Happening Now

Congress Forces Through Deal to Avert Rail Strike

December 2, 2022

President Biden signed legislation averting a rail strike today, preventing a catastrophic shutdown of freight, passenger, and commuter rail systems across the U.S.

President Biden signed legislation averting a rail strike today, preventing a catastrophic shutdown of freight, passenger, and commuter rail systems across the U.S.

The bill cleared the Senate by a bipartisan 80 - 15 vote, and the House by a bipartisan 290 - 137 vote. The legislation imposes a labor agreement collectively negotiated by the White House, labor union representatives, and railroad management. The deal will increase worker pay by 24 percent, provide back-pay bonuses, prevent an increase in health care premiums, and provide a single day of paid sick leave.

While there are clear wins for the unions, many workers were divided on whether to accept the deal. Eight of the 12 unions involved—representing 43,000 workers—voted to ratify the deal. However, the four unions that rejected the deal represent 54,500 workers. This picture is complicated by the fact that members within those 12 unions were split on whether to ratify. There is a sense among many union members that this deal doesn’t address the deteriorating working conditions that have driven many people out of the industry.

In the end, however, the threat of a strike—which would have dealt a $2 billion hit to the U.S. economy each and every day, halted all Amtrak trains outside of the Northeast Corridor, shut down a dozen commuter railroads, and halted the delivery of critical goods—was enough to convince Congress that intervention was necessary.

Rail Passengers remains concerned about so-called Precision Scheduled Railroading (PSR), which is what freight railroads call running longer trains more slowly using fewer humans. It has resulted in late Amtrak trains, unpredictable deliveries of goods and commodities, and an exhausted rail workforce. Amtrak passengers were the canaries in the coal mine for this issue, suffering millions of minutes of delays due to freight train interference. Now, freight rail labor and rail shippers are starting to realize that PSR is a bum deal for them.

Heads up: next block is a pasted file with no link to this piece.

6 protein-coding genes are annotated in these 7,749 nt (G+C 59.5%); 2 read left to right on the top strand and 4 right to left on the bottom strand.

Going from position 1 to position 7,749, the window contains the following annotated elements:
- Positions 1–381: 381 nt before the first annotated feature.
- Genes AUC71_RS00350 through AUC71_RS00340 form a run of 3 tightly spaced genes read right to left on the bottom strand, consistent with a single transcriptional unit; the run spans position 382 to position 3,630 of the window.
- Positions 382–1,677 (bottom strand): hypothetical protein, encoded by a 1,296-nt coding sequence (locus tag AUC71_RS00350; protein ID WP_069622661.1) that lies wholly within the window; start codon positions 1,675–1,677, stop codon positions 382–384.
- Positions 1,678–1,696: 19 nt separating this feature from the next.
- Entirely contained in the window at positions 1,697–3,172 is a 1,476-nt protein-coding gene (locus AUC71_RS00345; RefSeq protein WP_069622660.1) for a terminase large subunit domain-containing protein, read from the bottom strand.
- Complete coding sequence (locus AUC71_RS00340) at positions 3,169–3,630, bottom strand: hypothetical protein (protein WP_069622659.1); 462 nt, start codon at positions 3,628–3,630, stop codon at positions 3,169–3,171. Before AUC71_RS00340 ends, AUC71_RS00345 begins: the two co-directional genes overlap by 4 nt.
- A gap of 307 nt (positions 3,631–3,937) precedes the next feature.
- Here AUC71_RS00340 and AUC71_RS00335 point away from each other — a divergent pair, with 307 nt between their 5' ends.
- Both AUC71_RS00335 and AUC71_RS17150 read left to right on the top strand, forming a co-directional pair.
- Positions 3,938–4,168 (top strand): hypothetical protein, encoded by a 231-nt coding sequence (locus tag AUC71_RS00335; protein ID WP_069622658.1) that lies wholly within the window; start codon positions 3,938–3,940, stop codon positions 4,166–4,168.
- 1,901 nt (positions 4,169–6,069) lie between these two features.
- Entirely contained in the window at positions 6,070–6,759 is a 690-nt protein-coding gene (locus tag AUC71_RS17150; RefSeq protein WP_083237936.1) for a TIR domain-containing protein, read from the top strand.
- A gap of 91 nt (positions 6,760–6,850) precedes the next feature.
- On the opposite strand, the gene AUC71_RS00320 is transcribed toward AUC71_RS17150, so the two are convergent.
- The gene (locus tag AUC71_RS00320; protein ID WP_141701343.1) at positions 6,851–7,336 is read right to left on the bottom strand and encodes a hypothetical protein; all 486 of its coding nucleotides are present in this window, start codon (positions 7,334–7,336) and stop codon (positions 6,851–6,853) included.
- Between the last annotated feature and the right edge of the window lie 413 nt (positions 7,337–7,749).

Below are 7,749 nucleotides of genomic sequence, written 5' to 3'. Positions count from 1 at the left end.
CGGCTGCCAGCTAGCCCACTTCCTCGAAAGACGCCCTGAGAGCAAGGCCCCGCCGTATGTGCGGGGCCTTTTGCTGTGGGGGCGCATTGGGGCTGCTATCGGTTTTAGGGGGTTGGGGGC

President & CEO Jim Mathews issued the following statement yesterday on the passage of legislation out of the Senate:

"Our Association is pleased that the U.S. has avoided a shutdown of the rail network. This would have been devastating to millions of regular Americans who rely on trains to get to work, school, and home, as well as the millions more who would have been challenged to buy even everyday ordinary necessities. We thank President Biden, Transportation Secretary Pete Buttigieg, and Labor Secretary Marty Walsh for working the issue with the principals of the railroads and organized labor to avert this catastrophe."

“However, Rail Passengers remains worried that this agreement fails to address the real root of these harsh working conditions: Precision Scheduled Railroading, combined with a harsh penalty system for taking legitimately needed days off. Congress can stop rail workers from striking, but they can’t stop rail workers from quitting. As long as Class I’s care more about stock buybacks than running a quality railroad, we’ll continue to face long delays — for Amtrak passengers and shippers — and deteriorating conditions across the U.S. rail network.”

"We hope these past few months have opened the eyes of ordinary Americans and elected policymakers alike to the problems flowing from poorly executed Precision Scheduled Railroading, and that we continue to work on fixing those root-cause issues."

President Biden defended his decision to urge Congress to pass legislation preventing a strike, saying it was necessary for Americans and the U.S. economy. He also vowed he’d deal with the larger issue of paid work leave.

“I made it really clear I’m gonna continue to fight for paid leave for not only rail workers, but for all American workers,” President Biden said during a press conference with French President Emmanuel Macron. “I think we’re gonna get it done, but not within this agreement. Within this agreement, we’re going to avoid the rail strike, keep the rails running, keep things moving, and I’m gonna go back and we’re gonna get paid leave not just for rail workers, but all workers.”

A separate provision backed by House Democrats that would’ve imposed seven days of sick leave passed the House along a party line vote. However, a companion amendment failed to clear the 60-vote threshold in the Senate, with only a few Senate Republicans joining their Democratic colleagues to vote ‘yea’. With Republicans taking over the House of Representatives in January, it’s unclear what the White House can achieve on this issue in a divided Congress.